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Catholic soldiers of Mexico’s Cristero Rebellion in 1928.

By James A. Haught

In the vast annals of faith-based killing, some episodes are widely known, while other religious bloodbaths are oddly forgotten.

The whole world is aware of the stunning “martyr” attack of Sept. 11, 2001. And most people recall the Jonestown tragedy and the Waco siege — as well as historic horrors: the Inquisition, the witch-hunts, the Crusades, the Reformation wars, the pogroms against Jews, the era of human sacrifice, etc.

However, some other faith-driven tragedies have mostly vanished from public awareness. For example, few Americans know that Catholic-Protestant strife caused a cannon battle in the streets of Philadelphia in 1844. Or that the Taiping Rebellion — led by a mystic who said he was God’s second son after Jesus, with a divine mandate to “destroy demons” — killed millions of Chinese in the 1850s.

Here’s another half-forgotten holy war: the Cristero conflict that killed 90,000 Mexicans in the 1920s.

It culminated a long, convoluted, gory story spanning a century. It was a classic example of the age-old struggle between reformers and the priest class which gains power in a society, entrenches itself with rulers, lives off the populace, and imposes strictures on the people.

The Cristero War showed the power of religion to propel believers into bloodshed. And it showed that attempts to suppress religion by law can trigger violent “blowback.”

After Mexico won independence from Spain in 1821, democracy advocates sought to loosen the Roman Catholic Church’s grip on Mexican society. Some anticlerical laws were passed, but they were revoked by dictator Santa Anna in 1834.

Then liberal Benito Juarez, a Zapotec Indian, came to power in the 1850s and enacted La Reforma, a sweeping plan for secular democracy. Among various reforms, it ended Catholicism’s exclusive role as the state religion, curtailed the church’s great land wealth, halted ecclesiastical courts, abolished church burial fees, and revoked priestly control of education, marriage and other facets of daily life.

The changes were written into a new constitution — but the church excommunicated all Mexican officials who swore to uphold it. Civil war erupted, and religious conservatives seized Mexico City, driving the liberal government to Veracruz. The United States supported Juarez, and his regime defeated the rebels in 1861.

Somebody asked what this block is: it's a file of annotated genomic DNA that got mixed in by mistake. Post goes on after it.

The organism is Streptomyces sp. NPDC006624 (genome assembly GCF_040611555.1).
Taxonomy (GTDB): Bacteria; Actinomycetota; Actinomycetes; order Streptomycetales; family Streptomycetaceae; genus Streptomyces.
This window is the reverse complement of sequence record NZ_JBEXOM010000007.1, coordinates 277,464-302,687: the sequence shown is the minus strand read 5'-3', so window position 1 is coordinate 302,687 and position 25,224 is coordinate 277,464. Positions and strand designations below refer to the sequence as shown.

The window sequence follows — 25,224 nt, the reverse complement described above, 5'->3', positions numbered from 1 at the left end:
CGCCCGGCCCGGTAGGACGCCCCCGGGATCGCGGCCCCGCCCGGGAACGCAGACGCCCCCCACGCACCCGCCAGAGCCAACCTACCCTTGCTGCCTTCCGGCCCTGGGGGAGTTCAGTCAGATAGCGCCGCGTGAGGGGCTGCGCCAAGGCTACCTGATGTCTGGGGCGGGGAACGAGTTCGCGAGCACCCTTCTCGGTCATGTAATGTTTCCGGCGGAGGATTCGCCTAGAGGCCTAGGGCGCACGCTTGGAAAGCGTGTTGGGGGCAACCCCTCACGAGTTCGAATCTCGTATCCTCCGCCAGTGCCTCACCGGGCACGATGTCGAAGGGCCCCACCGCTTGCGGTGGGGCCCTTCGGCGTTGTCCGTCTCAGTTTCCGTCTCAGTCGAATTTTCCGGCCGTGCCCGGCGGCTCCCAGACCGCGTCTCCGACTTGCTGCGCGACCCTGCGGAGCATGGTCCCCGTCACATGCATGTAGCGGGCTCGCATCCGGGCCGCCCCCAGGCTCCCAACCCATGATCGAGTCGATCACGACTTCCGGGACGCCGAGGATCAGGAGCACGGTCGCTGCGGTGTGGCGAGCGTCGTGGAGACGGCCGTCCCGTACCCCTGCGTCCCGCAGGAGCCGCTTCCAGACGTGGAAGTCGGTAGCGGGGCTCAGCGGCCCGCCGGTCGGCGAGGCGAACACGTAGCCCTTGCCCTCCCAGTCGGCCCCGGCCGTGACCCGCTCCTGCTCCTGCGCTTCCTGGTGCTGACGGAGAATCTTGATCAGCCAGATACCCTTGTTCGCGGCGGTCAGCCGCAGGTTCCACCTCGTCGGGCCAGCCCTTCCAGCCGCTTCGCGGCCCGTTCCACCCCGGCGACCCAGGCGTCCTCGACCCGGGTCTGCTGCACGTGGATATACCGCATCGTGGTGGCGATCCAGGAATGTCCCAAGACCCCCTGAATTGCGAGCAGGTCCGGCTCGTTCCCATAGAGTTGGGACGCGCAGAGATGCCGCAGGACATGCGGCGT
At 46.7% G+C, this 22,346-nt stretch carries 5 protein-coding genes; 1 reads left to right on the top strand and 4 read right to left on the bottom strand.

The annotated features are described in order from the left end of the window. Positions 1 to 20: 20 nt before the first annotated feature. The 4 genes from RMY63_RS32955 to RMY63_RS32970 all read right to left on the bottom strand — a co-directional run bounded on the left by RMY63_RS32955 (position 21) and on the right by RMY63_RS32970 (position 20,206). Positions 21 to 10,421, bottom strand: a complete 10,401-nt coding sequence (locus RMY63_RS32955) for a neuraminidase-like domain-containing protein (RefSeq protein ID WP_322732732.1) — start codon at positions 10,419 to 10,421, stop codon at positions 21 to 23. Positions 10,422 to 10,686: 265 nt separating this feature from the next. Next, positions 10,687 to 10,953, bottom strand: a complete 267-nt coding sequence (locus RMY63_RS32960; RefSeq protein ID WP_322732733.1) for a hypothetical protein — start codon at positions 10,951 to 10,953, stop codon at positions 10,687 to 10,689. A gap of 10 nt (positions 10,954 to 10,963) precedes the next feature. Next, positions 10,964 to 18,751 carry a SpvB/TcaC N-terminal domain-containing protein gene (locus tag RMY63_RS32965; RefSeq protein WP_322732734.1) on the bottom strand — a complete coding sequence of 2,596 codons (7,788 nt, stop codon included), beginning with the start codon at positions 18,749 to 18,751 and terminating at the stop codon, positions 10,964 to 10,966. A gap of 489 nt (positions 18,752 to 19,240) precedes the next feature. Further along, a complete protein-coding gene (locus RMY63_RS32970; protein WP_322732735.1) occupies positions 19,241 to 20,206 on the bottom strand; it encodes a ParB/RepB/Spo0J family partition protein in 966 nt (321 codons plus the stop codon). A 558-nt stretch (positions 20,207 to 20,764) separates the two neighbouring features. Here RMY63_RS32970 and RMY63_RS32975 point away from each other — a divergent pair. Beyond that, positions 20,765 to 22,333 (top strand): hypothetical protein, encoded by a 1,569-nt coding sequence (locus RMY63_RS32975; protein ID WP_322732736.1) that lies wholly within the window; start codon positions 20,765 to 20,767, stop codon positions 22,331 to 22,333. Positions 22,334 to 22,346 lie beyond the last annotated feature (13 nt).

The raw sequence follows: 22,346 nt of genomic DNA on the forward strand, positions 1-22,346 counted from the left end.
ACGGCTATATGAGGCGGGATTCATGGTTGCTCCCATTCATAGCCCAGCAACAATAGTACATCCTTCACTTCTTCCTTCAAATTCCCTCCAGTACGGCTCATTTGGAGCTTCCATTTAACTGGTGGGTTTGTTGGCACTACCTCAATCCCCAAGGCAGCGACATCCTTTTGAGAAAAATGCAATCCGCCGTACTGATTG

Exiled Mexican conservatives appealed to Catholic France, Catholic Spain and the pope, plus other Europeans. French, Spanish and some English forces invaded Mexico, driving Juarez to the north. A Habsburg noble, Maximilian, was installed as emperor — but he was slow to revoke the anticlerical laws. The clergy and the pope’s emissary felt betrayed. Europeans withdrew their military backing. Juarez regrouped, defeated Maximilian’s militia, and executed the emperor in 1867.

After Juarez died, successors added further church-state separation. Religious oaths were banned in courts. Church ownership of land was forbidden. But dictator Porfirio Diaz seized power in an 1876 revolt, and gradually restored Catholic privileges during his long reign.

After 1900, young radicals began calling for the overthrow of Diaz, plus distribution of land to peasants and abolition of priestly power. Their unrest finally exploded in the Mexican Revolution that raged from 1910 to 1916. Then the victorious reformers drafted a 1917 constitution mandating democracy — and imposing tough limits on the clergy. It halted church control of schools. It banned monastic orders. It eliminated religious processions and outdoor masses. It again curtailed church ownership of property. And it forbade priests to wear clerical garb, vote, or comment on public affairs in the press.

At first, this strong crackdown was only lightly enforced, and church protests were subdued. But in 1926, new President Plutarco Calles — an open atheist — intensified the pressure. He decreed a huge fine (equal to $250 U.S. dollars at the time) on any priest who wore a clerical collar, and demanded five years in prison for any priest who criticized the government.